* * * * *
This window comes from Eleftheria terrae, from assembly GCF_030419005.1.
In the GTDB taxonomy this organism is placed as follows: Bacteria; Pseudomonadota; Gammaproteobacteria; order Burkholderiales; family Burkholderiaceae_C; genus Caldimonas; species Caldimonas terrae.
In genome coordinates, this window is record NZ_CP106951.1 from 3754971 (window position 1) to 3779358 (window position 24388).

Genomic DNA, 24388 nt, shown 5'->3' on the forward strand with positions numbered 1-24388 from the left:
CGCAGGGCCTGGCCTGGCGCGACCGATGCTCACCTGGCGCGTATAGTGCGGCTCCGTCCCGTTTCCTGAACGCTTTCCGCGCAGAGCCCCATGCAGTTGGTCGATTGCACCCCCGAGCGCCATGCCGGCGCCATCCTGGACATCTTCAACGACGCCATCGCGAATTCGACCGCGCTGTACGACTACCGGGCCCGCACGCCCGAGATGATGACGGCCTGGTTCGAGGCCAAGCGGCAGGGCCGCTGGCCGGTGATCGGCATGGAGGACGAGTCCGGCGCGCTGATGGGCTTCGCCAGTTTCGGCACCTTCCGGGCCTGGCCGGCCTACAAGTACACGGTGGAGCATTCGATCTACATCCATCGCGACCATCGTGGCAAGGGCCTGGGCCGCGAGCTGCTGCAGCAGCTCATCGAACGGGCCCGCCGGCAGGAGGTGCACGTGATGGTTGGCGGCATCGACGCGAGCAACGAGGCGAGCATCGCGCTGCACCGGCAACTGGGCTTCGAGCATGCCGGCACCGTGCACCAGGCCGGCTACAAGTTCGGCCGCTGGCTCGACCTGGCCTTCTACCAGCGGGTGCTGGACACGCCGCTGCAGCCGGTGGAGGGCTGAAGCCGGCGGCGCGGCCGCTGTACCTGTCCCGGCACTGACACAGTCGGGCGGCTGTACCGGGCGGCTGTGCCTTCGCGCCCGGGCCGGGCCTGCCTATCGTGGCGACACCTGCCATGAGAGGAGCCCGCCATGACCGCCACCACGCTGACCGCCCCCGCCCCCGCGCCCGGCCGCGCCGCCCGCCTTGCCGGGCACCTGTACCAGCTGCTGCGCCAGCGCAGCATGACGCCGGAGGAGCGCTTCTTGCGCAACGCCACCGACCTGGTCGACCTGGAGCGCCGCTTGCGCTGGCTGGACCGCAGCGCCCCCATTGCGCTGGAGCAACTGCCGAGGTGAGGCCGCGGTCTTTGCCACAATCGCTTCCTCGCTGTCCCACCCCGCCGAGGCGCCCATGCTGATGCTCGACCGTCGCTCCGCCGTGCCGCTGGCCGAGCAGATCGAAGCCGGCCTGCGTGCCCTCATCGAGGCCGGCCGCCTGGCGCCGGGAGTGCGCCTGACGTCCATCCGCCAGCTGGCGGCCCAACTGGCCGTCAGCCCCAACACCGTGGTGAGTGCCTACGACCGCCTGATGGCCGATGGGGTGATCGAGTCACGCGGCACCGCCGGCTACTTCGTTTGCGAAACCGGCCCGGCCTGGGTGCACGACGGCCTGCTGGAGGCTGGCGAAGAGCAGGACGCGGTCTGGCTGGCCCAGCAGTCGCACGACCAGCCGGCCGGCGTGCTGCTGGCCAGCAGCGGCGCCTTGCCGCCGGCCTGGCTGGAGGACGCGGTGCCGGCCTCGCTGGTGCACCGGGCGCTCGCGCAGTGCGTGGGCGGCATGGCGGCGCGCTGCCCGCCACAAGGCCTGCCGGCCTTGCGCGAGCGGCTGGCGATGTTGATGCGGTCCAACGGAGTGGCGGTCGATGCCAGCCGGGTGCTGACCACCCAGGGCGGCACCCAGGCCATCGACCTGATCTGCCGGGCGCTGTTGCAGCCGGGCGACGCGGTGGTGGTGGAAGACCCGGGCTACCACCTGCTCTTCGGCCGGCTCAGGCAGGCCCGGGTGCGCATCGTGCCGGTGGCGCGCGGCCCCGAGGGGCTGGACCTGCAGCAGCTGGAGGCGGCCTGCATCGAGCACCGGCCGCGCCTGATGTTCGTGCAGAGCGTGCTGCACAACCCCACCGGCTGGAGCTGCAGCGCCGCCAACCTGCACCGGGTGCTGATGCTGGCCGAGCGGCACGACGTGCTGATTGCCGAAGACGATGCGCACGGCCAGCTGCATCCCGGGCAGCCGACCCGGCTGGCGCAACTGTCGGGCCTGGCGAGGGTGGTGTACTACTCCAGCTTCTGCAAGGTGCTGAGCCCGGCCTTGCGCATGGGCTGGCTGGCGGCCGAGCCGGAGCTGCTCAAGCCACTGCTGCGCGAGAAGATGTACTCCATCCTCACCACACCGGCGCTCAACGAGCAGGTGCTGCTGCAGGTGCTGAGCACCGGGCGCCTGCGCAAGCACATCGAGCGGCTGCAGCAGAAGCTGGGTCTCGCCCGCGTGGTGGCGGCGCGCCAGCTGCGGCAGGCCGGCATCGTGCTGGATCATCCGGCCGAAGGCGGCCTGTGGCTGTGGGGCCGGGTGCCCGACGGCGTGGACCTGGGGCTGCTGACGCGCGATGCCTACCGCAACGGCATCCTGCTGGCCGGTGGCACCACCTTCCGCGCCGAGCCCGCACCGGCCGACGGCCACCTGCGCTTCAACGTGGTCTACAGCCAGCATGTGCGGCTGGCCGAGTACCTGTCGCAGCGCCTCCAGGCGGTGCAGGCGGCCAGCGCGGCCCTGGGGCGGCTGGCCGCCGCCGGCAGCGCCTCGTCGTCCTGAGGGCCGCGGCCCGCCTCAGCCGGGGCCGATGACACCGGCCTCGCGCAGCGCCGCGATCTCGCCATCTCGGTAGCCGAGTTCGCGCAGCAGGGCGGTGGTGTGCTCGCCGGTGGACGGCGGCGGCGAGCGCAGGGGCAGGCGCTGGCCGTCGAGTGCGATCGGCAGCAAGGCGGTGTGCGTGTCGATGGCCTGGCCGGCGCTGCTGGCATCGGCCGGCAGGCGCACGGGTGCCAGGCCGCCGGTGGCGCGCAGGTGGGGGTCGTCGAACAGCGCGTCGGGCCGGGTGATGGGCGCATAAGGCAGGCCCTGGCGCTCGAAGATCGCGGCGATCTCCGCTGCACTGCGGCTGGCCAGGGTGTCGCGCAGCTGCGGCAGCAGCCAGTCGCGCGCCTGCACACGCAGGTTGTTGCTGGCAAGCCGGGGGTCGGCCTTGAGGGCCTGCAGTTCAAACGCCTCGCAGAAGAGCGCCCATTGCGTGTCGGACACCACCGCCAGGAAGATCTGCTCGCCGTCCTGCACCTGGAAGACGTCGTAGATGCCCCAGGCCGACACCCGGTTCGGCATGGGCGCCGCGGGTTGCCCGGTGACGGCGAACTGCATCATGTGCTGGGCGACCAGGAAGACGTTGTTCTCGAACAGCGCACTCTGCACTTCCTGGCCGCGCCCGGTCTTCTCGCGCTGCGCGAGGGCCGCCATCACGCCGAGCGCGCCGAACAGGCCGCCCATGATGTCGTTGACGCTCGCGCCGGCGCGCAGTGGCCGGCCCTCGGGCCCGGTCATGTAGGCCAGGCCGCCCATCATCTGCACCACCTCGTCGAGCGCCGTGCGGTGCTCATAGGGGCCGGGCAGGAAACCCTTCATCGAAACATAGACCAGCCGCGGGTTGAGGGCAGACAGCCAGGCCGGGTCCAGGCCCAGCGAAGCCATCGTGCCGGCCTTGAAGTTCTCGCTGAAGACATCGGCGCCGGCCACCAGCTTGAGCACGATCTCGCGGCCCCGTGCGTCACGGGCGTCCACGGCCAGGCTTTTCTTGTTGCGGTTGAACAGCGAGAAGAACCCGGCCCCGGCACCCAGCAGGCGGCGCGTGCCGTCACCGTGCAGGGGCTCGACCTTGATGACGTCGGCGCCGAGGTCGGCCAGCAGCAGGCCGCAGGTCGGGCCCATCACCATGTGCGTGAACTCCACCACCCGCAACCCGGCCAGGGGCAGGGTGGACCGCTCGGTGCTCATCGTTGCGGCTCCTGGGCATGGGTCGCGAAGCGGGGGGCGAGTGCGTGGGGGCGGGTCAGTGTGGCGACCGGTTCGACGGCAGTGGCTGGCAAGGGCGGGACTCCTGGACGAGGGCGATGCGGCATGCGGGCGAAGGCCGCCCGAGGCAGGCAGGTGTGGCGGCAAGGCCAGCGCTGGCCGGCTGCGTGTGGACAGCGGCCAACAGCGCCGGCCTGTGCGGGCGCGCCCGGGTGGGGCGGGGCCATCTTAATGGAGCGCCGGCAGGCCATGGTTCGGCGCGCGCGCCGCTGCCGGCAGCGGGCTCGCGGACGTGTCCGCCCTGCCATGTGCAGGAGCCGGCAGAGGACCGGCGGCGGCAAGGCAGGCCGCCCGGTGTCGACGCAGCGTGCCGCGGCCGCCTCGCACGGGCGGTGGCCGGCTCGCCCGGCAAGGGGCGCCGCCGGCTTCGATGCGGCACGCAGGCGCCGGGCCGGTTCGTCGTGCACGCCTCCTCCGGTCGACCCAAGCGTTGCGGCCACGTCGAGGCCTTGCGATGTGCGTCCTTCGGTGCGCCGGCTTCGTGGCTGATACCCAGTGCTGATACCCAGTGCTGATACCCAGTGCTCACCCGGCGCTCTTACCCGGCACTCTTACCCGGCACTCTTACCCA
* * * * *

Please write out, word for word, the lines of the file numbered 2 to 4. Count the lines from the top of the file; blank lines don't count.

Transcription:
In the GTDB taxonomy this organism is placed as follows: Bacteria; Pseudomonadota; Gammaproteobacteria; order Burkholderiales; family Burkholderiaceae_C; genus Caldimonas; species Caldimonas terrae.
In genome coordinates, this window is record NZ_CP106951.1 from 3754971 (window position 1) to 3779358 (window position 24388).

Genomic DNA, 24388 nt, shown 5'->3' on the forward strand with positions numbered 1-24388 from the left: